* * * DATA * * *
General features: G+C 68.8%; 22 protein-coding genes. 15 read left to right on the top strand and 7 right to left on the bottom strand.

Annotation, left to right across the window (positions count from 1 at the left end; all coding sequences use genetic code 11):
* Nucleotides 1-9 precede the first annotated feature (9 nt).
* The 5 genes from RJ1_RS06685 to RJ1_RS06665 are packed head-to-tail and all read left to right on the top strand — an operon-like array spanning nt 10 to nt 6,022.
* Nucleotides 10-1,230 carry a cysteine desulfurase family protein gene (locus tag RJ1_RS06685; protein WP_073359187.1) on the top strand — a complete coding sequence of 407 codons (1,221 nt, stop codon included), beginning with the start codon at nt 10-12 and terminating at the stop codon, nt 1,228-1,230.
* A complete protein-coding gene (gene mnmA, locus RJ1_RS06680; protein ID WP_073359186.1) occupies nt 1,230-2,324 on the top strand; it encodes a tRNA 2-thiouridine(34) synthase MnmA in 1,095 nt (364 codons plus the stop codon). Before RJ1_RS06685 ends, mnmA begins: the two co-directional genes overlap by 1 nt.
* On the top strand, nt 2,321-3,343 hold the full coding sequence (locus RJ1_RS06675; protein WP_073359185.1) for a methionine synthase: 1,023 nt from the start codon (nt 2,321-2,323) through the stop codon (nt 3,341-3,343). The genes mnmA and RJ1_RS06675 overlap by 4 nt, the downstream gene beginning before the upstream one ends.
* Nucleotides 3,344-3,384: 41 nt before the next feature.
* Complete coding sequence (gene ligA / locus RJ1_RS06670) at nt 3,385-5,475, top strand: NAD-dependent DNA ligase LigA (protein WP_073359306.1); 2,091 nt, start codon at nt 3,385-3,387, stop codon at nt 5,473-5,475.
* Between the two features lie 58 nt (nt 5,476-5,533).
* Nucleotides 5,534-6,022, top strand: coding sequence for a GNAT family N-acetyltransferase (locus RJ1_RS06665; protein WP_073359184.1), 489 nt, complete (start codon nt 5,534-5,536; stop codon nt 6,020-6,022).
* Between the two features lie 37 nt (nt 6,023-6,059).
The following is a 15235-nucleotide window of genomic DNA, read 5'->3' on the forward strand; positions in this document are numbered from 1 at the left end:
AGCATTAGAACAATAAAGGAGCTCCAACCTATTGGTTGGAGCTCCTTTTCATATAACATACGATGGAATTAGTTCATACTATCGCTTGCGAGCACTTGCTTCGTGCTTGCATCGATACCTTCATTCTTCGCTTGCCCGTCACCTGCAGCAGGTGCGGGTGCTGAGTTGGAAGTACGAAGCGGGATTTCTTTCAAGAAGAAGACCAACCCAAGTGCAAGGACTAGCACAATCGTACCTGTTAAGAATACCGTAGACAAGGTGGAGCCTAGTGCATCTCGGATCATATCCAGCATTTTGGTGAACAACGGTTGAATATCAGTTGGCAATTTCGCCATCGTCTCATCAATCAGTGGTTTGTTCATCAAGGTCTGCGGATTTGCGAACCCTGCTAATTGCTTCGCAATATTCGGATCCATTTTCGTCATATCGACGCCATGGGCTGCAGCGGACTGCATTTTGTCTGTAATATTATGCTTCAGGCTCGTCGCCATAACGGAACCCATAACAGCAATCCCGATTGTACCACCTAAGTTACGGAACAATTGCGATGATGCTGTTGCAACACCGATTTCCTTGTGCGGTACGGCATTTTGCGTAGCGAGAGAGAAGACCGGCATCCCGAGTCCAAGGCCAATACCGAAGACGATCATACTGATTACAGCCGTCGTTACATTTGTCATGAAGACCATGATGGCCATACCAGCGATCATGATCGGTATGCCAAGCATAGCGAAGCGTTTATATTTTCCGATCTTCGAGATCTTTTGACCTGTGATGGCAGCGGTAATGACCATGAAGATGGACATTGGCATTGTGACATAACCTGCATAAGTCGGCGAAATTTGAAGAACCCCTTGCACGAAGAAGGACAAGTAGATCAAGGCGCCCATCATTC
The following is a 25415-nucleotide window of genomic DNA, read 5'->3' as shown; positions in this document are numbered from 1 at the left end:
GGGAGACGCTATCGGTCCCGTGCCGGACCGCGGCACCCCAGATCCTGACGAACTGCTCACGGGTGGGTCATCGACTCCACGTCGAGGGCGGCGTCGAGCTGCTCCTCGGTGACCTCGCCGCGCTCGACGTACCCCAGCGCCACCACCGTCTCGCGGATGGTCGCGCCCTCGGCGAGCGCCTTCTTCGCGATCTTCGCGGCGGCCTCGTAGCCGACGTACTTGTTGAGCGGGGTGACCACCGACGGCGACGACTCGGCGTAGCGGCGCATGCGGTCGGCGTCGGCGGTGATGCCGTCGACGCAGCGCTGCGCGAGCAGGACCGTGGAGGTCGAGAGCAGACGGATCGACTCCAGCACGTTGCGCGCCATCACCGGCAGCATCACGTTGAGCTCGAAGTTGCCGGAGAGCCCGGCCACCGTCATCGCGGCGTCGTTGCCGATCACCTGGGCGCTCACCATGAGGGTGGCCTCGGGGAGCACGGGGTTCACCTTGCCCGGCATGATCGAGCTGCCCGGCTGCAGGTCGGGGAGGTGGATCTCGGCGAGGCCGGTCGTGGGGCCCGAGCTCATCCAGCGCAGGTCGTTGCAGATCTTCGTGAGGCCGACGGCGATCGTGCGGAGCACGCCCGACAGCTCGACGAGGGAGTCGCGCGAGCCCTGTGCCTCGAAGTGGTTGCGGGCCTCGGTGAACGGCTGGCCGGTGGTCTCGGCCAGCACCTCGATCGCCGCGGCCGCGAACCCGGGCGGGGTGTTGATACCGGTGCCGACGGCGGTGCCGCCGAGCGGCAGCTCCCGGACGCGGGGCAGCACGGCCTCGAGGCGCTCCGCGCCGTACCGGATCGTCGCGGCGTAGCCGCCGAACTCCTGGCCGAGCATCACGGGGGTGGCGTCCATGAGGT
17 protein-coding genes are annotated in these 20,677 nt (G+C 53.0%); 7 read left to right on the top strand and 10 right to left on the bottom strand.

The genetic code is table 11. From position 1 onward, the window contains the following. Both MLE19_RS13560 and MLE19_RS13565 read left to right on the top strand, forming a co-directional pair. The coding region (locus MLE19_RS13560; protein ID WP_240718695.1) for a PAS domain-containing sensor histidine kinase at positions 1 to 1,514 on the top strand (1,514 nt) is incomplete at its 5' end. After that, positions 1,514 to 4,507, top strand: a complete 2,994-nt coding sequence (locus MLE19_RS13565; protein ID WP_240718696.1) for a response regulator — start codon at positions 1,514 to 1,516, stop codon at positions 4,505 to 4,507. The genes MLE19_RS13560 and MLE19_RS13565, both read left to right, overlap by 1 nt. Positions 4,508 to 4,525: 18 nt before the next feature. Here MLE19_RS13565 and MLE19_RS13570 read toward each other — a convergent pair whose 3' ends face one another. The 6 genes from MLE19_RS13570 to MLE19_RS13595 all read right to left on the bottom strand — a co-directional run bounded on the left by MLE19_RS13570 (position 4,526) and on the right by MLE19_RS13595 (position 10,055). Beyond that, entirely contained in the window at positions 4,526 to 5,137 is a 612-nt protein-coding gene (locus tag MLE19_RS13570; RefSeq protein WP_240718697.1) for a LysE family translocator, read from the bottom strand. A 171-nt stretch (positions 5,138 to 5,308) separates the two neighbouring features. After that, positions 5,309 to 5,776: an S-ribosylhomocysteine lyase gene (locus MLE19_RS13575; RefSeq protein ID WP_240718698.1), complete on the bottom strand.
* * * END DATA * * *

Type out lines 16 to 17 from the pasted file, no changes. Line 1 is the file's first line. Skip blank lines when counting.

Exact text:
GGGAGACGCTATCGGTCCCGTGCCGGACCGCGGCACCCCAGATCCTGACGAACTGCTCACGGGTGGGTCATCGACTCCACGTCGAGGGCGGCGTCGAGCTGCTCCTCGGTGACCTCGCCGCGCTCGACGTACCCCAGCGCCACCACCGTCTCGCGGATGGTCGCGCCCTCGGCGAGCGCCTTCTTCGCGATCTTCGCGGCGGCCTCGTAGCCGACGTACTTGTTGAGCGGGGTGACCACCGACGGCGACGACTCGGCGTAGCGGCGCATGCGGTCGGCGTCGGCGGTGATGCCGTCGACGCAGCGCTGCGCGAGCAGGACCGTGGAGGTCGAGAGCAGACGGATCGACTCCAGCACGTTGCGCGCCATCACCGGCAGCATCACGTTGAGCTCGAAGTTGCCGGAGAGCCCGGCCACCGTCATCGCGGCGTCGTTGCCGATCACCTGGGCGCTCACCATGAGGGTGGCCTCGGGGAGCACGGGGTTCACCTTGCCCGGCATGATCGAGCTGCCCGGCTGCAGGTCGGGGAGGTGGATCTCGGCGAGGCCGGTCGTGGGGCCCGAGCTCATCCAGCGCAGGTCGTTGCAGATCTTCGTGAGGCCGACGGCGATCGTGCGGAGCACGCCCGACAGCTCGACGAGGGAGTCGCGCGAGCCCTGTGCCTCGAAGTGGTTGCGGGCCTCGGTGAACGGCTGGCCGGTGGTCTCGGCCAGCACCTCGATCGCCGCGGCCGCGAACCCGGGCGGGGTGTTGATACCGGTGCCGACGGCGGTGCCGCCGAGCGGCAGCTCCCGGACGCGGGGCAGCACGGCCTCGAGGCGCTCCGCGCCGTACCGGATCGTCGCGGCGTAGCCGCCGAACTCCTGGCCGAGCATCACGGGGGTGGCGTCCATGAGGT
17 protein-coding genes are annotated in these 20,677 nt (G+C 53.0%); 7 read left to right on the top strand and 10 right to left on the bottom strand.